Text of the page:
Taiwan won't take 'extreme steps' on stocks unless really necessary

TAIPEI, Oct 3 (Reuters) - Taiwan will not take "extreme steps" to stabilise the falling stock market unless it is really necessary, the head of the island's financial regulator said on Monday.

Taiwan's benchmark stock index (.TWII) is down 27% this year, hurt by fears over global inflation and slowing economic growth as well as soaring U.S. interest rates. It closed down 0.9% on Monday.

Taking lawmakers' questions in parliament, Thomas Huang, head of the Financial Supervisory Commission, said a move on Friday to raise the cost of shorting stocks was aimed at stabilising the market and winning investor confidence.

"In the past, measures to increase the cost of short selling have been somewhat effective. At present Taiwan stocks are still falling, so we need to watch this for a while," he said.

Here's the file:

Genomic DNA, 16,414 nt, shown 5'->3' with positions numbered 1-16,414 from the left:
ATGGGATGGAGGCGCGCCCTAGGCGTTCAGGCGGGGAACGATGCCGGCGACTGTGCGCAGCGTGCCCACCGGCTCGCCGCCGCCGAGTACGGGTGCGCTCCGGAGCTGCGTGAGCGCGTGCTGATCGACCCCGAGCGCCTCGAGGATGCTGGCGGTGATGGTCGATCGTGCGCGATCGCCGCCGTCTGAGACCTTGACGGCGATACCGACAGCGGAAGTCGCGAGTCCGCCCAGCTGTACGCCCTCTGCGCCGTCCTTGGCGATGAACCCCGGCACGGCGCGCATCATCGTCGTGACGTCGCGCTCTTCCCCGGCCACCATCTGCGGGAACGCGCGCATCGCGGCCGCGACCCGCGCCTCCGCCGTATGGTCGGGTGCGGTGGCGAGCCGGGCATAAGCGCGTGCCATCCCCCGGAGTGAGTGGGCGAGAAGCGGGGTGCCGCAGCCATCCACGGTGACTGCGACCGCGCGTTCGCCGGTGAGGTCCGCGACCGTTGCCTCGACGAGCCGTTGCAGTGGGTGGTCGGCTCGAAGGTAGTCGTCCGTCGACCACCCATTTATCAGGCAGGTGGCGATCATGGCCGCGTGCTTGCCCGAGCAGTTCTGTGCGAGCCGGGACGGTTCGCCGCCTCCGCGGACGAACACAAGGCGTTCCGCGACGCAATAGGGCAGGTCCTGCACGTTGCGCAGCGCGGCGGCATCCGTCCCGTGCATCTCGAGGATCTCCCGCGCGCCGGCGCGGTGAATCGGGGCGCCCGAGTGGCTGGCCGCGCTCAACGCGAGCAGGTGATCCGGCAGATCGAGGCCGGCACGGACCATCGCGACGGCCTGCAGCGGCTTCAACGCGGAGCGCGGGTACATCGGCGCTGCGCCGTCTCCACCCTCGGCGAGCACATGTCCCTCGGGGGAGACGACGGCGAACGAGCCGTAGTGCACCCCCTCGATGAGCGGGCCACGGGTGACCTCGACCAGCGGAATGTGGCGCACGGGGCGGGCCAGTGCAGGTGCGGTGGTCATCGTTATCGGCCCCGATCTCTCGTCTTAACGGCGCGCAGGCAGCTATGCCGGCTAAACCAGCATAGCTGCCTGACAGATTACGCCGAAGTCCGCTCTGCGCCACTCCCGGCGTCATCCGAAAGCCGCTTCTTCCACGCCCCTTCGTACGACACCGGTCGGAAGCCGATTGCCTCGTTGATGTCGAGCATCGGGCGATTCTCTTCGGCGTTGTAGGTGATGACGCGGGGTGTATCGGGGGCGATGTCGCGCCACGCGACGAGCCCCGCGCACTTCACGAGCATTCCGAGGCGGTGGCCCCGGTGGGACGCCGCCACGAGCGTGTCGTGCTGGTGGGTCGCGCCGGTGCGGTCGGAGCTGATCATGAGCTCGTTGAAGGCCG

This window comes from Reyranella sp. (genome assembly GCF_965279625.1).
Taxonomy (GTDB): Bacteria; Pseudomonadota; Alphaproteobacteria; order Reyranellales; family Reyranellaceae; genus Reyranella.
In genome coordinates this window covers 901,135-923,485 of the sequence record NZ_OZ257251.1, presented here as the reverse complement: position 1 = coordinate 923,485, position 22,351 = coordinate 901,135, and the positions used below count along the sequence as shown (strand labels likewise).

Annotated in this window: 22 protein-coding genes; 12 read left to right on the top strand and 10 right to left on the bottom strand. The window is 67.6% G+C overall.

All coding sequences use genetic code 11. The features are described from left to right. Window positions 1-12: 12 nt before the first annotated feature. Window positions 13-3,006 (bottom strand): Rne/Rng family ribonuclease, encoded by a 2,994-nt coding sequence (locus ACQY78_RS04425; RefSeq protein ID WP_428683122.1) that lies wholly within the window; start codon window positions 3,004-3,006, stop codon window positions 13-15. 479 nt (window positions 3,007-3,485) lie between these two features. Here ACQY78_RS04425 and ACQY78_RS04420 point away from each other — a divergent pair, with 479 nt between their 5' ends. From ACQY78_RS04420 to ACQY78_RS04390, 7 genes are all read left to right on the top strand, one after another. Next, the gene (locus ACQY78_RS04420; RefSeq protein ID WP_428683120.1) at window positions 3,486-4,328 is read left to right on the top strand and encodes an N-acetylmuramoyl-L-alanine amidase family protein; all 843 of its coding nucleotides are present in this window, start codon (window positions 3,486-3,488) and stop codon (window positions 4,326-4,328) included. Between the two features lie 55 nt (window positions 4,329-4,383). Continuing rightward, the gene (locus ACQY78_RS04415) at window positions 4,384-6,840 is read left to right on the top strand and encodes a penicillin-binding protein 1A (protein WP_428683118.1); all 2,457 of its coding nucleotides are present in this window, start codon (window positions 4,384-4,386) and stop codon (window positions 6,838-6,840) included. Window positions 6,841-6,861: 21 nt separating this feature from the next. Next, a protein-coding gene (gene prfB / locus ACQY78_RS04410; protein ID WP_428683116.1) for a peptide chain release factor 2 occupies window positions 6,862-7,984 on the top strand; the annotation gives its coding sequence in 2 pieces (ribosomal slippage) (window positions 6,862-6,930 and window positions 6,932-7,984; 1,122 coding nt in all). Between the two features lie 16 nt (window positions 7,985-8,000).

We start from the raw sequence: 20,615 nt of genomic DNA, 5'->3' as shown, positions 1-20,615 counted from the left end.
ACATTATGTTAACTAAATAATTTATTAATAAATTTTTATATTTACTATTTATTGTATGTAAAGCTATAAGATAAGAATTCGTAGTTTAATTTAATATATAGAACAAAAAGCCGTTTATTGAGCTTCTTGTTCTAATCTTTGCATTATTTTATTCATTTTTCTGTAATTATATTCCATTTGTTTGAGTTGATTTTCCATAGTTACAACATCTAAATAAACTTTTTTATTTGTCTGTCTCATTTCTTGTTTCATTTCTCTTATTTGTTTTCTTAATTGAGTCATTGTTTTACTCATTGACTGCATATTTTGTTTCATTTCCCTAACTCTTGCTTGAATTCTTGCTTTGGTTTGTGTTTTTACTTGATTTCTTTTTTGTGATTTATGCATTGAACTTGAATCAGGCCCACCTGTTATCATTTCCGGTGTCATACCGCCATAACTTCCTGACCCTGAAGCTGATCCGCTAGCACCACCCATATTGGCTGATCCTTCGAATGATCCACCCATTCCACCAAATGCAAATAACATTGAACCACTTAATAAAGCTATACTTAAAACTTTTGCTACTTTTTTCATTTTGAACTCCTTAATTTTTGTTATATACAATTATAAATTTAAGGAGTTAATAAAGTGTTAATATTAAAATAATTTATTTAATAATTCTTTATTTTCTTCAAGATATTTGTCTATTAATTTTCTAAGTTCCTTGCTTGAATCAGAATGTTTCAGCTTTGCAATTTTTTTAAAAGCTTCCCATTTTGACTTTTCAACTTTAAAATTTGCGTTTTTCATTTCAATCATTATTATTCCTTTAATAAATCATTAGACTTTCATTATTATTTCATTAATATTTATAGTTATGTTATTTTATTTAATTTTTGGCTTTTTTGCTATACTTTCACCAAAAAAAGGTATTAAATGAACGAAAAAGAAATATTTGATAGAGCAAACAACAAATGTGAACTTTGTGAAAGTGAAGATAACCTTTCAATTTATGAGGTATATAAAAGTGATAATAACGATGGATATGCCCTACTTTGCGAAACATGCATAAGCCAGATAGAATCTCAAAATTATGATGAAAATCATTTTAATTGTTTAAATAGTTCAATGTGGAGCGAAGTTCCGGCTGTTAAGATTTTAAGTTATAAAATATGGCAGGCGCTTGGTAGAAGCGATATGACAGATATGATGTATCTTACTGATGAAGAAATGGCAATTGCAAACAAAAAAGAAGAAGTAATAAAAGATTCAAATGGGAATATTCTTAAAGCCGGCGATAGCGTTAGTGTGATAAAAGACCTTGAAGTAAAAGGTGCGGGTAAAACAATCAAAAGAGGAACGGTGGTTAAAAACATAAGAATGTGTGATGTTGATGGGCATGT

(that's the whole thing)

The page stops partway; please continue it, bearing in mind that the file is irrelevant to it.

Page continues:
But the government will not take "extreme steps" unless it is really necessary, Huang added.

U.S. interest rate increases were likely to continue, he said, further driving down the market as it sucks foreign capital out of Taiwan.

"The main reason for this wave is the U.S. rate rises which have enormous suction power," Huang said, referring to the market falls.

One of the reasons for foreign capital outflows is the widening of the interest rate spread between Taiwan and the United States, he added.

But foreign investors will eventually pay attention to the "fundamentals" of Taiwanese stocks, Huang said.

Reporting by Emily Chan; writing by Ben Blanchard; editing by Jason Neely

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